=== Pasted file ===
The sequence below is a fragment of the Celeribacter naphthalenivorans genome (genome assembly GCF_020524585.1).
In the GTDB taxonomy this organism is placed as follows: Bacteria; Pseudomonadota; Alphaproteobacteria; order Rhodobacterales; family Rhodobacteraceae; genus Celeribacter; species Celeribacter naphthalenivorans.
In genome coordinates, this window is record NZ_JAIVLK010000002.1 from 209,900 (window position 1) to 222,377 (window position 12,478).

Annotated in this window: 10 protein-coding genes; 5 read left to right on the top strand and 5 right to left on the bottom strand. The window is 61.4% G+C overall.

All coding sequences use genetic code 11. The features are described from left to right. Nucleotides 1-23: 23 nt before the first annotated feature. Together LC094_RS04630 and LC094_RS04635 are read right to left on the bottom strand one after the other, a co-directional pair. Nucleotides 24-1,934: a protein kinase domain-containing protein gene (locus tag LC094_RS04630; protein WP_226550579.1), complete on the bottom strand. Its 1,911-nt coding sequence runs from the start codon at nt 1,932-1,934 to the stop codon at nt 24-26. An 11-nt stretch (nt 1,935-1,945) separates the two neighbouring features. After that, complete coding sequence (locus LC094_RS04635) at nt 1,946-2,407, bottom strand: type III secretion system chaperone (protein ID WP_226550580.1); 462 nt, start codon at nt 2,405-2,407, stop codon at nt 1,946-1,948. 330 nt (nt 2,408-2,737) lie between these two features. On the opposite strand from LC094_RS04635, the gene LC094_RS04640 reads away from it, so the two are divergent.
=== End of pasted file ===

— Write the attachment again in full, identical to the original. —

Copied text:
The sequence below is a fragment of the Celeribacter naphthalenivorans genome (genome assembly GCF_020524585.1).
In the GTDB taxonomy this organism is placed as follows: Bacteria; Pseudomonadota; Alphaproteobacteria; order Rhodobacterales; family Rhodobacteraceae; genus Celeribacter; species Celeribacter naphthalenivorans.
In genome coordinates, this window is record NZ_JAIVLK010000002.1 from 209,900 (window position 1) to 222,377 (window position 12,478).

Annotated in this window: 10 protein-coding genes; 5 read left to right on the top strand and 5 right to left on the bottom strand. The window is 61.4% G+C overall.

All coding sequences use genetic code 11. The features are described from left to right. Nucleotides 1-23: 23 nt before the first annotated feature. Together LC094_RS04630 and LC094_RS04635 are read right to left on the bottom strand one after the other, a co-directional pair. Nucleotides 24-1,934: a protein kinase domain-containing protein gene (locus tag LC094_RS04630; protein WP_226550579.1), complete on the bottom strand. Its 1,911-nt coding sequence runs from the start codon at nt 1,932-1,934 to the stop codon at nt 24-26. An 11-nt stretch (nt 1,935-1,945) separates the two neighbouring features. After that, complete coding sequence (locus LC094_RS04635) at nt 1,946-2,407, bottom strand: type III secretion system chaperone (protein ID WP_226550580.1); 462 nt, start codon at nt 2,405-2,407, stop codon at nt 1,946-1,948. 330 nt (nt 2,408-2,737) lie between these two features. On the opposite strand from LC094_RS04635, the gene LC094_RS04640 reads away from it, so the two are divergent.